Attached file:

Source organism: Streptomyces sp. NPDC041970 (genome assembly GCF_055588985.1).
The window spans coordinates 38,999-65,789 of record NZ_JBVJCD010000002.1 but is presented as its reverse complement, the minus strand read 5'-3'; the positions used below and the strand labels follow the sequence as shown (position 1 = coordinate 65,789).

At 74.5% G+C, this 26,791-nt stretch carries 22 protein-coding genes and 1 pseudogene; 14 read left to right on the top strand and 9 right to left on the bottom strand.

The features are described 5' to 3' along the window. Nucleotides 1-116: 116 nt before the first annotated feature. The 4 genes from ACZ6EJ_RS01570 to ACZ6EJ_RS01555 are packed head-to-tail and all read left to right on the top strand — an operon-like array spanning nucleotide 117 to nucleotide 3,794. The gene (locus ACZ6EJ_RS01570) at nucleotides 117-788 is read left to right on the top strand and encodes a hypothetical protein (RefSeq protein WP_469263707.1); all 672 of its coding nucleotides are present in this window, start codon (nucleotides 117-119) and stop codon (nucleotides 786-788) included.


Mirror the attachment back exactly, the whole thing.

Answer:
Source organism: Streptomyces sp. NPDC041970 (genome assembly GCF_055588985.1).
The window spans coordinates 38,999-65,789 of record NZ_JBVJCD010000002.1 but is presented as its reverse complement, the minus strand read 5'-3'; the positions used below and the strand labels follow the sequence as shown (position 1 = coordinate 65,789).

At 74.5% G+C, this 26,791-nt stretch carries 22 protein-coding genes and 1 pseudogene; 14 read left to right on the top strand and 9 right to left on the bottom strand.

The features are described 5' to 3' along the window. Nucleotides 1-116: 116 nt before the first annotated feature. The 4 genes from ACZ6EJ_RS01570 to ACZ6EJ_RS01555 are packed head-to-tail and all read left to right on the top strand — an operon-like array spanning nucleotide 117 to nucleotide 3,794. The gene (locus ACZ6EJ_RS01570) at nucleotides 117-788 is read left to right on the top strand and encodes a hypothetical protein (RefSeq protein WP_469263707.1); all 672 of its coding nucleotides are present in this window, start codon (nucleotides 117-119) and stop codon (nucleotides 786-788) included.